One time in four, and usually to everyone’s surprise, John Cheever’s heroes spring a wry and furtive victory over disappointment. Cheever is irresistible in describing those delicious moments of triumph when a dogged loser suddenly strikes a home run – like Farragut’s escape from the penitentiary at the end of Falconer. Cheever’s fiction is full of the kind of episode in which the amiably incompetent warm our hearts with an unexpected success, and Oh what a paradise it seems is no exception. A short book, it develops two episodes in the life of Lemuel Sears, one of those gentle, even-tempered and articulate male characters who often figure as Cheever’s protagonists. Lemuel Sears is old, but still sprightly enough to embark on a new love affair, and still doughty enough to tackle the local mobsters when they turn the town beauty spot (Beasley’s pond) into a municipal dump.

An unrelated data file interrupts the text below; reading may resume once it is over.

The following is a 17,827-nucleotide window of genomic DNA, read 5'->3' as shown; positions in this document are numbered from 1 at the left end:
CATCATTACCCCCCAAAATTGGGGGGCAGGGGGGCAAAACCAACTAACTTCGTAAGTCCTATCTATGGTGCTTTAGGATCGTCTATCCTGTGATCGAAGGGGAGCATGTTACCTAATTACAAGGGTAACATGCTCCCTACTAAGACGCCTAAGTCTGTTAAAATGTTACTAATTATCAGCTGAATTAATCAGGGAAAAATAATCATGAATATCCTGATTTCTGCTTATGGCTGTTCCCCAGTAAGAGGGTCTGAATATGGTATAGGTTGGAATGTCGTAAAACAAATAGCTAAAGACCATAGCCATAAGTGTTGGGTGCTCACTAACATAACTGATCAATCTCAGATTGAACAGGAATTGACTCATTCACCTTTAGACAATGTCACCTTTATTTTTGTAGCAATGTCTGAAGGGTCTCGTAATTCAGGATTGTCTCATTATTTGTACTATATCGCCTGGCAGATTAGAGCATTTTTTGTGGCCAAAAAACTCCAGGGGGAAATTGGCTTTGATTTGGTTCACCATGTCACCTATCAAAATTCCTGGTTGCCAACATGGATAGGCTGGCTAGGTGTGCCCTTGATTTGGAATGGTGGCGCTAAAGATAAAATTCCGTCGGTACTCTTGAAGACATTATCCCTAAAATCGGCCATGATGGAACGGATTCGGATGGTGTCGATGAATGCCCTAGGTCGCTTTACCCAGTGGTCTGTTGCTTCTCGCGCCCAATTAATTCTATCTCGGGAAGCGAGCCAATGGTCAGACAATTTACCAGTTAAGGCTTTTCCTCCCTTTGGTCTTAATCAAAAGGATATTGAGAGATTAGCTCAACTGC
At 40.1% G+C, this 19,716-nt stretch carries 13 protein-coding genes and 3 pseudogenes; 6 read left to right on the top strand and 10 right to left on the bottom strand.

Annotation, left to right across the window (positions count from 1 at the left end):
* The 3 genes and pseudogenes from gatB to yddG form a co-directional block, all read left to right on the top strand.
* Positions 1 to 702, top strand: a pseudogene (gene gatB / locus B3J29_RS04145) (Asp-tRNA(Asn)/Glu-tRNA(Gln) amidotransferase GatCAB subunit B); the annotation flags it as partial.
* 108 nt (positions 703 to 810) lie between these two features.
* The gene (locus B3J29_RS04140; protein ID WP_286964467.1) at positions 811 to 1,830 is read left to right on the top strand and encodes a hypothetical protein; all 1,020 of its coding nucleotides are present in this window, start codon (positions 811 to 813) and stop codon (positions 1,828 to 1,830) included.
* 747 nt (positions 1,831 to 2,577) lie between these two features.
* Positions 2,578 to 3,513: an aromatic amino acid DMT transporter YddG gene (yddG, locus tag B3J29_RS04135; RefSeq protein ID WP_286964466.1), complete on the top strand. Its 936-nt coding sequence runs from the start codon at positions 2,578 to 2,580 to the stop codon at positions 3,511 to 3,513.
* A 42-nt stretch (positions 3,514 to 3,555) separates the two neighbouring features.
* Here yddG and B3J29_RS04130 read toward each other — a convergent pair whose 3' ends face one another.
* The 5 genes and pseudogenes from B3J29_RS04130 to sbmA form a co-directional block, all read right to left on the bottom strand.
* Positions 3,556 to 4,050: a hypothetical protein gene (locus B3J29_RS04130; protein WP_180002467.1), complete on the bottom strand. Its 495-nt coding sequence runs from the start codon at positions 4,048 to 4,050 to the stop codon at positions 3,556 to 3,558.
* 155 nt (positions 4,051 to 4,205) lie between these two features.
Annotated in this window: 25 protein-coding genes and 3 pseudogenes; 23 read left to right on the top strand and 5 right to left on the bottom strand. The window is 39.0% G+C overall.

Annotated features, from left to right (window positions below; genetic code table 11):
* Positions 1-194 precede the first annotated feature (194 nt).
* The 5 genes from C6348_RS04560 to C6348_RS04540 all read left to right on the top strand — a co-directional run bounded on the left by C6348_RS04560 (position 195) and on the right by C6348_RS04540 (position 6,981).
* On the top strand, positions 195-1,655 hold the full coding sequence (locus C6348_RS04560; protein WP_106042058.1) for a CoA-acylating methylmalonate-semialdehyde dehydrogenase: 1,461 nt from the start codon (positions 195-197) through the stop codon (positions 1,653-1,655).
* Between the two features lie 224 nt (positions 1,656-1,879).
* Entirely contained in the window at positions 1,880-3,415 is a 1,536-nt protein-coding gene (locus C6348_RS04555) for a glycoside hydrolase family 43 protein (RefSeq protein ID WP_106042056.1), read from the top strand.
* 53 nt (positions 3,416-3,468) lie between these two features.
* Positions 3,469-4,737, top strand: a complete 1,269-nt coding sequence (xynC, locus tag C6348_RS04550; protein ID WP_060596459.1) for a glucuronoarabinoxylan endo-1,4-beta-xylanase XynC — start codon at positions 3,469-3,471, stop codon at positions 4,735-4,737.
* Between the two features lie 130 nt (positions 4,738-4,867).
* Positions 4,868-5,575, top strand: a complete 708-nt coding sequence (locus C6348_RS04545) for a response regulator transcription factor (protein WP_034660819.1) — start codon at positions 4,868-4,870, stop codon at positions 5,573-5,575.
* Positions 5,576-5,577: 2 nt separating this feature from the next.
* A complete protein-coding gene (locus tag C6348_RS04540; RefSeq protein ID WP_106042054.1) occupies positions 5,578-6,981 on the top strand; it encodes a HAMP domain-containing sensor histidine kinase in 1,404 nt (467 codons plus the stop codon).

Success and disappointment mix unpredictably in Sears’s life. Love had ‘always involved some clumsiness’, and his romantic pursuit of the unfathomable Renée must be counted a failure: but one qualified by the way it drives him into the sympathetic arms of the elevator man, Eduardo. Eduardo had always shown concerned foresight about the inevitable disappointment awaiting the aged Sears as he panted upstairs behind the beguiling and agile rear of his lover Renée. Consolation for Renée’s abrupt departure is generously provided for Sears by his equally abrupt homosexual encounter with Eduardo, and their fishing trip together upstate – despite polluted lakes which haven’t seen a fish for years – is a tender and delightful episode in the book.